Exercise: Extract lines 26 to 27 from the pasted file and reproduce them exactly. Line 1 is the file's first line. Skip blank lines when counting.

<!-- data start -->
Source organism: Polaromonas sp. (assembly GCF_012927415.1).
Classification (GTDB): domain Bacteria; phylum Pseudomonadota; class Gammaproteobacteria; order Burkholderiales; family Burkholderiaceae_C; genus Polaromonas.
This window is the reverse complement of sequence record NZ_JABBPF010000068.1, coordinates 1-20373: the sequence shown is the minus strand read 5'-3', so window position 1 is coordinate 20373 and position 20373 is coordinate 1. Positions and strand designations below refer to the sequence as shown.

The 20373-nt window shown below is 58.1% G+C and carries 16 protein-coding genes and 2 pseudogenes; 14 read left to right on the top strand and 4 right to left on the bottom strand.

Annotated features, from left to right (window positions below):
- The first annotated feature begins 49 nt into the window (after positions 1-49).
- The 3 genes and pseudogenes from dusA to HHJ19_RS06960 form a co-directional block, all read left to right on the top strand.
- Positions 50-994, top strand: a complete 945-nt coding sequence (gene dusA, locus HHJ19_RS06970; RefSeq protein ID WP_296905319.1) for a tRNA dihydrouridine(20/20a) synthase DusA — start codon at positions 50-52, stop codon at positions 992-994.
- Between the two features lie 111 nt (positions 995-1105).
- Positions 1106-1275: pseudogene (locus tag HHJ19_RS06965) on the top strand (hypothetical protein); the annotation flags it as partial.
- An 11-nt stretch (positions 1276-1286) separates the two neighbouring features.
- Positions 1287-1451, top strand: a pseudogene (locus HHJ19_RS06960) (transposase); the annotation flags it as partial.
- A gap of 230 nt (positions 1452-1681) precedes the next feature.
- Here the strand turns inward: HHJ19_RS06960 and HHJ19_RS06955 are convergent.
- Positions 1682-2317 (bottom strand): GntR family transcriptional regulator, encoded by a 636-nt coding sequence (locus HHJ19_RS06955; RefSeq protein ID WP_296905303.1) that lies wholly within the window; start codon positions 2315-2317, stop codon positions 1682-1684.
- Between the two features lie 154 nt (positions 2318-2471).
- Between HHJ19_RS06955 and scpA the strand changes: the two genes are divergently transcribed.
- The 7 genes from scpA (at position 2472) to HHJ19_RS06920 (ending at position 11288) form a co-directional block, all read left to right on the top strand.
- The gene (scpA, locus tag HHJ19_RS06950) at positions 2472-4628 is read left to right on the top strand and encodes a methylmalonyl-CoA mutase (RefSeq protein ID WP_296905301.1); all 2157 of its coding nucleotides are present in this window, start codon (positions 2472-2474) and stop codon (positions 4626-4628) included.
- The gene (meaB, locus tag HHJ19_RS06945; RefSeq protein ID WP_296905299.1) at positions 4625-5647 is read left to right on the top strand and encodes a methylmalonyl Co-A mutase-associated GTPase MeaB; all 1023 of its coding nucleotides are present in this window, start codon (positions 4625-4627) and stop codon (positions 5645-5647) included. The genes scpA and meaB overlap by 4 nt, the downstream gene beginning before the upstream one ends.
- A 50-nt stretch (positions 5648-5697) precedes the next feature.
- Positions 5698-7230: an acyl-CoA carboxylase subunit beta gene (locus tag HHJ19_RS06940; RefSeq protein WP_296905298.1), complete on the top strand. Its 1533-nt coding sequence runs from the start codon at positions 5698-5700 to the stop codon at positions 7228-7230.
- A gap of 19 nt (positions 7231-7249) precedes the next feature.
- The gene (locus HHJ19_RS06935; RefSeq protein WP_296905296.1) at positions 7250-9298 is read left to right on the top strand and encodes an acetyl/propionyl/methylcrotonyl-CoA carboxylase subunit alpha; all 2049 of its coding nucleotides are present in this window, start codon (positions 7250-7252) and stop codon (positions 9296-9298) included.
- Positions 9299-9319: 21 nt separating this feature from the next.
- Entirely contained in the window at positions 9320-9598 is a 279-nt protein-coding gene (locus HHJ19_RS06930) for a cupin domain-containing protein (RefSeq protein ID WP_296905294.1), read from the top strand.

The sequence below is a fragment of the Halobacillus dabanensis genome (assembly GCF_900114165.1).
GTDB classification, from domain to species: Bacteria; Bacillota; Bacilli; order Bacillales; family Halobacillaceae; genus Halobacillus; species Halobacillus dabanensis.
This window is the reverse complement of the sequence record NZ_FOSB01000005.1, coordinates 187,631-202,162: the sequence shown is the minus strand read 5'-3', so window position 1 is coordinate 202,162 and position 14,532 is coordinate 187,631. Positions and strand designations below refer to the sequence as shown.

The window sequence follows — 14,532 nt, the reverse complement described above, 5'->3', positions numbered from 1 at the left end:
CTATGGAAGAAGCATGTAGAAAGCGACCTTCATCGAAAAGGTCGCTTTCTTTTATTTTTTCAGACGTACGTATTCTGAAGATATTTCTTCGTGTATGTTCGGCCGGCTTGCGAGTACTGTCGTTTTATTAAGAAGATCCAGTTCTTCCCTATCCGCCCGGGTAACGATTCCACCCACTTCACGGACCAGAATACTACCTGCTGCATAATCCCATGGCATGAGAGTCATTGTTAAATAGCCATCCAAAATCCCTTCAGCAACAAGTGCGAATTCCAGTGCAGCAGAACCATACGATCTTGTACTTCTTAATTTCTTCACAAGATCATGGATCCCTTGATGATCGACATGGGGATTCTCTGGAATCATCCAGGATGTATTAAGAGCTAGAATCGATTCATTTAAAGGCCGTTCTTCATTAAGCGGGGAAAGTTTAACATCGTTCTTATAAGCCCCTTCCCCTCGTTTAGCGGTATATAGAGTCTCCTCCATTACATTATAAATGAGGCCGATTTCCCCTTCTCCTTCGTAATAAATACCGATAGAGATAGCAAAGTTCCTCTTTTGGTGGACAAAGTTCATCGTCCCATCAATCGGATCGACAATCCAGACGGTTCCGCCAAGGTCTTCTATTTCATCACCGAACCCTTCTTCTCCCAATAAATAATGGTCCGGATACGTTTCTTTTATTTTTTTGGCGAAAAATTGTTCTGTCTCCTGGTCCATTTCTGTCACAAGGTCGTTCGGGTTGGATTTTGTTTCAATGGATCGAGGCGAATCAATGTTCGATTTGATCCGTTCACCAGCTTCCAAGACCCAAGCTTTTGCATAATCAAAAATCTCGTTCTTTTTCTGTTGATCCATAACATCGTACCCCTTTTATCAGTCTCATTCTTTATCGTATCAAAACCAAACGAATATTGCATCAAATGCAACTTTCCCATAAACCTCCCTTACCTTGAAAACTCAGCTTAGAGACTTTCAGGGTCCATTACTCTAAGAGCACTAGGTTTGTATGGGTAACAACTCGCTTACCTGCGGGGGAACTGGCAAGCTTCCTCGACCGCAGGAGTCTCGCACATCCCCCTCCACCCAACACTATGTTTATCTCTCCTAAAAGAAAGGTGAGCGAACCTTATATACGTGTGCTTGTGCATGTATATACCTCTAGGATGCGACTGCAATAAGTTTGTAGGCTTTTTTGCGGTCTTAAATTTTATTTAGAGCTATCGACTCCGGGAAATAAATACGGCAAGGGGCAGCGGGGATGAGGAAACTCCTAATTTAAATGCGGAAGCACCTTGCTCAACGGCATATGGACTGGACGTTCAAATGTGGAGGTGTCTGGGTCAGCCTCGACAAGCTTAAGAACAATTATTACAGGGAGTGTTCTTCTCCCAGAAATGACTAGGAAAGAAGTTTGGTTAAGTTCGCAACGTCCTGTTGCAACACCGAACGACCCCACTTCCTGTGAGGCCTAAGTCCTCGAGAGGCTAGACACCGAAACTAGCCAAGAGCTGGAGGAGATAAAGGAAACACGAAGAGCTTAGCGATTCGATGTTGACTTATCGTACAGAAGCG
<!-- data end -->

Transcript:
- Entirely contained in the window at positions 9320-9598 is a 279-nt protein-coding gene (locus HHJ19_RS06930) for a cupin domain-containing protein (RefSeq protein ID WP_296905294.1), read from the top strand.

The sequence below is a fragment of the Halobacillus dabanensis genome (assembly GCF_900114165.1).